Lean Startup Machine Tips and Tricks

10 Lean Startup Machine Tips and Tricks

I was at Lean Startup Machine in New York last weekend. (LSM is a 48 hour excursion into lean startup techniques created by Trevor Owens to push your boundaries and help you learn something about your business model.) I was so impressed by a post by Cindy Alvarez that Trevor distributed, 10 Things I've Learned, that I decided to blatantly copy her and create my own top ten list specifically for attendees of the event.

Unfortunately I'm a terrible editor. So here are 21 things:

Problems don't exist. You can't go out and talk to a problem. Focus relentlessly on people. Cash in hand beats bullshit on slide. A pretty powerpoint isn't impressive. Go get a real customer to hand you money. If your teammates don't buy in, then test fast and let reality convince them. You're not going to win by arguing, you'll just wind up working alone. If your MVP can't prove you wrong, then it can't prove you right either. Ask questions like a child. Why? Why? Why? Why? Why?

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Kent Beck's Itchy Goat

Build Measure Learn vs. Learn Measure Build

The first time I saw Kent Beck speak he was going on and on about an itchy goat. I had I now idea who he was or why he was talking about this goat or why he was scratching it on the back. But he said something that struck me and keeps coming back.

The Build Measure Learn loop is backwards.

There is a presumption there that if you start building something and slap some analytics on it then you will inevitably learn something.

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Minimum Viable Lemonade

User Experience is Not a Feature

Is anyone else out there sick of signing up for on-line products that don't do what they promised?

Or more commonly, products that don't actually do anything?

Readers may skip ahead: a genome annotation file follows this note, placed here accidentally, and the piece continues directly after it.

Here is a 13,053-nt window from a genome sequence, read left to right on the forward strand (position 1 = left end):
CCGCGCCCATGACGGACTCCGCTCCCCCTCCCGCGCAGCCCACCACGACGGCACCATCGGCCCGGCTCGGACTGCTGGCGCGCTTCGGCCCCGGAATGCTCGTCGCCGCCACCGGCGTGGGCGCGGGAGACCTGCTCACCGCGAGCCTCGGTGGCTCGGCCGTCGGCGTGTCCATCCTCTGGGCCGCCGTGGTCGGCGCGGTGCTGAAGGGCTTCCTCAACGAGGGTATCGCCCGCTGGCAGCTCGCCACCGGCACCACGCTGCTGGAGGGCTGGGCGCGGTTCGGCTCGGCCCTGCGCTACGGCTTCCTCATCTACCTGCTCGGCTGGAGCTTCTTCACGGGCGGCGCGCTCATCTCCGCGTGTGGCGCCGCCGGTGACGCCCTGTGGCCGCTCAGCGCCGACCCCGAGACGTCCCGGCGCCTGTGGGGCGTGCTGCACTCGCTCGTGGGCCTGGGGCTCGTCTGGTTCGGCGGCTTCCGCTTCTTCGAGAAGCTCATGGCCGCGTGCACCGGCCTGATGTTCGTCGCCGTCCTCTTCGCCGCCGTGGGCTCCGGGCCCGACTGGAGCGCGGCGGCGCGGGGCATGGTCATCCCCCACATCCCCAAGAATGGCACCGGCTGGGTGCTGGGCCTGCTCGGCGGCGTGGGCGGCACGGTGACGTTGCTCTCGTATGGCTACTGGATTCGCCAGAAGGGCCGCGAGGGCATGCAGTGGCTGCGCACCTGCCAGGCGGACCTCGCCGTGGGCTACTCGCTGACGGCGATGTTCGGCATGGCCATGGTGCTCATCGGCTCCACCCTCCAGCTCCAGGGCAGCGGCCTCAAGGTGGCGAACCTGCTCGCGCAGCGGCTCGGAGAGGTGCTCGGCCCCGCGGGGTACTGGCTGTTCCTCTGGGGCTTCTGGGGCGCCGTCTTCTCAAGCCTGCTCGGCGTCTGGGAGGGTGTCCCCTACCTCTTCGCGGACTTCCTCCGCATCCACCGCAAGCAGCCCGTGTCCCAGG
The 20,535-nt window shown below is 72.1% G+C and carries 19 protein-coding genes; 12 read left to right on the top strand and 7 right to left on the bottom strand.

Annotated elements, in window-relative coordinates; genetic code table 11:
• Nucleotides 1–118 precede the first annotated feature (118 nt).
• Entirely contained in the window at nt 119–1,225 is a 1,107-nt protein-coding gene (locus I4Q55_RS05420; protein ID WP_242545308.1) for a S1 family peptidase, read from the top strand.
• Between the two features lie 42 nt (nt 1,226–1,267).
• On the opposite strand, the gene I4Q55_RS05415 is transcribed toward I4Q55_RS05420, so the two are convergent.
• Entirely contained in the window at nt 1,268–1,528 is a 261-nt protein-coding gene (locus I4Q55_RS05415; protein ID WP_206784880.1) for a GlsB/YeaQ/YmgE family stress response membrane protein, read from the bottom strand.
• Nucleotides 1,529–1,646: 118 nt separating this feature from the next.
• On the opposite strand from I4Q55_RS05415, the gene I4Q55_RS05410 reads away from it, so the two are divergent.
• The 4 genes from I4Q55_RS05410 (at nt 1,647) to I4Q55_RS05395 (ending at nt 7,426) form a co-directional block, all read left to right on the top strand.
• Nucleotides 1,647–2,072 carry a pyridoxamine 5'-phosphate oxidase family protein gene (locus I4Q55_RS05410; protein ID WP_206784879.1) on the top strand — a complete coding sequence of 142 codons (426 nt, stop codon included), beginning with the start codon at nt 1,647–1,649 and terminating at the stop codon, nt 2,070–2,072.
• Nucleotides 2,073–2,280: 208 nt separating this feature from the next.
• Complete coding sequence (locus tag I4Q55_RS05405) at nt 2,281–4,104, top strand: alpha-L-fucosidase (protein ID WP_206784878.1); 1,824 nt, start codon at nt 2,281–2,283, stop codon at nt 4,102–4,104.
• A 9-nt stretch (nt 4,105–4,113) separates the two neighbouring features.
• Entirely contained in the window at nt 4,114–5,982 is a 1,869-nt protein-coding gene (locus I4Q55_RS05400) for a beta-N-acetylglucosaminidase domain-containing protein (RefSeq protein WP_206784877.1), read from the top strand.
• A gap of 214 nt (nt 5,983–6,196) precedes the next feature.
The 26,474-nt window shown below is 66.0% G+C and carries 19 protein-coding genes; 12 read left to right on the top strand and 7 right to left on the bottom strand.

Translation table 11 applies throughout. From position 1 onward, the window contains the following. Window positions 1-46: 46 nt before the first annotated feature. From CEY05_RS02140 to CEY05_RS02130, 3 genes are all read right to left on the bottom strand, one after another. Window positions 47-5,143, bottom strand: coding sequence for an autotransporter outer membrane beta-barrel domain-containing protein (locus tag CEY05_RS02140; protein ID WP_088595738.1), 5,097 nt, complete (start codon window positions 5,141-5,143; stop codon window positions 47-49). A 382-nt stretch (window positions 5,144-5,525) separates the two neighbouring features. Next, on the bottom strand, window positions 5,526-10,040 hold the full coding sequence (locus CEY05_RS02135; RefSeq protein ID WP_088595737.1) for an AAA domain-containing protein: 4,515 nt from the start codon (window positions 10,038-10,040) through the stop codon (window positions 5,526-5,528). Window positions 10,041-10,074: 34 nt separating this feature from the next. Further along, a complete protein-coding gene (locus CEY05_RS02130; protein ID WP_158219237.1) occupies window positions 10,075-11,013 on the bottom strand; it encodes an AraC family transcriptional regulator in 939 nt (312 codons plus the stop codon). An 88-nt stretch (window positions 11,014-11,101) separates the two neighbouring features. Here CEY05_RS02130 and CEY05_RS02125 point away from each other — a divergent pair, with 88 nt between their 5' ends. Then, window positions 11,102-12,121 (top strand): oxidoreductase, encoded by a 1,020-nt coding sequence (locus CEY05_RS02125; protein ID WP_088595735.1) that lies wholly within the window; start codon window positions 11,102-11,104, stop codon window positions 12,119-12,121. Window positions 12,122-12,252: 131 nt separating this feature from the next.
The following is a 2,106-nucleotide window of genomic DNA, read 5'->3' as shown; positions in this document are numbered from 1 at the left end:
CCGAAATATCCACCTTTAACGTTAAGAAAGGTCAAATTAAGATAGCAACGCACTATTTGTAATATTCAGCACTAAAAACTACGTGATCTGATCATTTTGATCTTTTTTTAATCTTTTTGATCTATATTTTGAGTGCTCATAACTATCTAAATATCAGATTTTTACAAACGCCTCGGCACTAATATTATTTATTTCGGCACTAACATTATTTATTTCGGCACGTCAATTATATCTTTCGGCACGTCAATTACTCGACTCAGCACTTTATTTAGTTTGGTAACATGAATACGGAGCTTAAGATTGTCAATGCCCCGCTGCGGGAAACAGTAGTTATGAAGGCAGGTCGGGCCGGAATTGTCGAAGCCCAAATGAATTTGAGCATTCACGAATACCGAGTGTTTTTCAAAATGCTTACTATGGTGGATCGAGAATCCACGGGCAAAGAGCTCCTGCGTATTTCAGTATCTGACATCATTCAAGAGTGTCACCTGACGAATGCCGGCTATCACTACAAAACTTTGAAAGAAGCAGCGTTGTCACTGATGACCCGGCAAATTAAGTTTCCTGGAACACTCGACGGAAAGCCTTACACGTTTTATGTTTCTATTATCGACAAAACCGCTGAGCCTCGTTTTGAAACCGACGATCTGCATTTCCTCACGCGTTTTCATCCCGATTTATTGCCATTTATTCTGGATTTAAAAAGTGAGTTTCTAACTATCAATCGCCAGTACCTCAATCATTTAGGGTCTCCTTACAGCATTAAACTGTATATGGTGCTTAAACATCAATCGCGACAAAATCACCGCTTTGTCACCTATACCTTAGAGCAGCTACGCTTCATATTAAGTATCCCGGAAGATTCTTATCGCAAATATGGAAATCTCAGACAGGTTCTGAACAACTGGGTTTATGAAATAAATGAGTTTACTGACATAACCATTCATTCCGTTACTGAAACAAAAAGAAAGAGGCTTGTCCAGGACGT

Seems like every day I'm running into another landing page which requires access to all my social networks, yet provides no actual value.

Minimum Viable Product

I am a huge fan of creating Minimum Viable Products (MVPs) in order to test business ideas. I advocate it on a daily basis because too many people build too many products that no one is really interested in using. A minimum viable product is a great way to test customer interest in your solution and figure out the minimum feature set that you can build a business around.

However, even if you're running a basic smoke test just to see if anyone will sign up for your business idea, "It's only an MVP" is a poor excuse for bad user experience.

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Censorship - see no evil, hear no evil, speak no evil


I'm generally not the type to go stage a sit in, but I'll be attending tomorrow's protests against SOPA / PIPA. And this site will go dark tomorrow in solidarity with Wikipedia, Reddit, and others.

For those of you who may not know, the US Congress is once again demonstrating it's complete lack of internet understanding by drafting a law that potentially opens up some lovely security holes and nice legal DoS possibilities. Perhaps they are trying to stop the kittens from clogging up the intertubes.

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Lean Startup vs. Visionary Entrepreneur

At the risk of rehashing an argument, there is an ongoing misconception that creating a company under a lean startup approach is incompatible with a big entrepreneurial vision. Paul Higgins recently published an article in Entrepreneur Country Magazine based on his blog post again suggesting that the lean and big vision were incompatible.

Some of the reasons were worth thought and response:

Customers Don't Know What They Want

Henry Ford allegedly once said, "If I had asked people what they wanted, they would have said faster horses."

So if customers can't be trusted to know what they want, what hope is there for building a company on 'lean principles' through experimentation and constant customer feedback?

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